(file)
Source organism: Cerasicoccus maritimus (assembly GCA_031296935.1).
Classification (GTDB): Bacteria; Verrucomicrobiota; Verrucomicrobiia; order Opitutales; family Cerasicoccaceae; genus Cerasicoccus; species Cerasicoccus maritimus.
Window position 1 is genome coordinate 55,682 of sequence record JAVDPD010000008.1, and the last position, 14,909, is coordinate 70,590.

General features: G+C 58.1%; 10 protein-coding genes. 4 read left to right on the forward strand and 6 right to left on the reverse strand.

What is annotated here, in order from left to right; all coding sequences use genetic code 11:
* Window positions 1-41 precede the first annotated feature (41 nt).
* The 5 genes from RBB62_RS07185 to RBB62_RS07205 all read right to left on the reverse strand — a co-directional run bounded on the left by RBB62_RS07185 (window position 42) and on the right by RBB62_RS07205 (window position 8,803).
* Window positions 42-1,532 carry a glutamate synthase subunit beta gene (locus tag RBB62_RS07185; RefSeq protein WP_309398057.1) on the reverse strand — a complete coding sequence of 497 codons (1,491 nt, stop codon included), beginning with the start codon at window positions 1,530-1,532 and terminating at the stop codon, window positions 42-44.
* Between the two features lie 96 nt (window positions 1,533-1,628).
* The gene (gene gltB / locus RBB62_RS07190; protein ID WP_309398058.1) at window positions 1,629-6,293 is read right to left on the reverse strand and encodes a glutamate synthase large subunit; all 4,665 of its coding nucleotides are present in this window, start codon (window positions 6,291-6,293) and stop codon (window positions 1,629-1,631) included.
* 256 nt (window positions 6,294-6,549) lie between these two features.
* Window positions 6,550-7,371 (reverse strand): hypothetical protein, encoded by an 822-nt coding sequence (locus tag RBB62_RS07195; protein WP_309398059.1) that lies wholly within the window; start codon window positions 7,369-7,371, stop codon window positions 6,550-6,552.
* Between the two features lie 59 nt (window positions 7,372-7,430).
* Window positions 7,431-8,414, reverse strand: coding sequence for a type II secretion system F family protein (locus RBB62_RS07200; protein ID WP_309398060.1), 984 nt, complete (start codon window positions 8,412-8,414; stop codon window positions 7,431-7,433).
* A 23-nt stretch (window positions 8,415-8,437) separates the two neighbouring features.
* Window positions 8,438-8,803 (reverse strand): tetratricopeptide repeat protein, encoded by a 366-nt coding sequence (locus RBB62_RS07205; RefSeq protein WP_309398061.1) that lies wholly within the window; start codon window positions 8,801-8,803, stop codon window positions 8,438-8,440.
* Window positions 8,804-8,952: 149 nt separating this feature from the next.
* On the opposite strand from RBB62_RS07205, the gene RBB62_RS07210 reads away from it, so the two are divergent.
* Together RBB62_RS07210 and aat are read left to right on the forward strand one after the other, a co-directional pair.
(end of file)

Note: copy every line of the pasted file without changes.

Source organism: Cerasicoccus maritimus (assembly GCA_031296935.1).
Classification (GTDB): Bacteria; Verrucomicrobiota; Verrucomicrobiia; order Opitutales; family Cerasicoccaceae; genus Cerasicoccus; species Cerasicoccus maritimus.
Window position 1 is genome coordinate 55,682 of sequence record JAVDPD010000008.1, and the last position, 14,909, is coordinate 70,590.

General features: G+C 58.1%; 10 protein-coding genes. 4 read left to right on the forward strand and 6 right to left on the reverse strand.

What is annotated here, in order from left to right; all coding sequences use genetic code 11:
* Window positions 1-41 precede the first annotated feature (41 nt).
* The 5 genes from RBB62_RS07185 to RBB62_RS07205 all read right to left on the reverse strand — a co-directional run bounded on the left by RBB62_RS07185 (window position 42) and on the right by RBB62_RS07205 (window position 8,803).
* Window positions 42-1,532 carry a glutamate synthase subunit beta gene (locus tag RBB62_RS07185; RefSeq protein WP_309398057.1) on the reverse strand — a complete coding sequence of 497 codons (1,491 nt, stop codon included), beginning with the start codon at window positions 1,530-1,532 and terminating at the stop codon, window positions 42-44.
* Between the two features lie 96 nt (window positions 1,533-1,628).
* The gene (gene gltB / locus RBB62_RS07190; protein ID WP_309398058.1) at window positions 1,629-6,293 is read right to left on the reverse strand and encodes a glutamate synthase large subunit; all 4,665 of its coding nucleotides are present in this window, start codon (window positions 6,291-6,293) and stop codon (window positions 1,629-1,631) included.
* 256 nt (window positions 6,294-6,549) lie between these two features.
* Window positions 6,550-7,371 (reverse strand): hypothetical protein, encoded by an 822-nt coding sequence (locus tag RBB62_RS07195; protein WP_309398059.1) that lies wholly within the window; start codon window positions 7,369-7,371, stop codon window positions 6,550-6,552.
* Between the two features lie 59 nt (window positions 7,372-7,430).
* Window positions 7,431-8,414, reverse strand: coding sequence for a type II secretion system F family protein (locus RBB62_RS07200; protein ID WP_309398060.1), 984 nt, complete (start codon window positions 8,412-8,414; stop codon window positions 7,431-7,433).
* A 23-nt stretch (window positions 8,415-8,437) separates the two neighbouring features.
* Window positions 8,438-8,803 (reverse strand): tetratricopeptide repeat protein, encoded by a 366-nt coding sequence (locus RBB62_RS07205; RefSeq protein WP_309398061.1) that lies wholly within the window; start codon window positions 8,801-8,803, stop codon window positions 8,438-8,440.
* Window positions 8,804-8,952: 149 nt separating this feature from the next.
* On the opposite strand from RBB62_RS07205, the gene RBB62_RS07210 reads away from it, so the two are divergent.
* Together RBB62_RS07210 and aat are read left to right on the forward strand one after the other, a co-directional pair.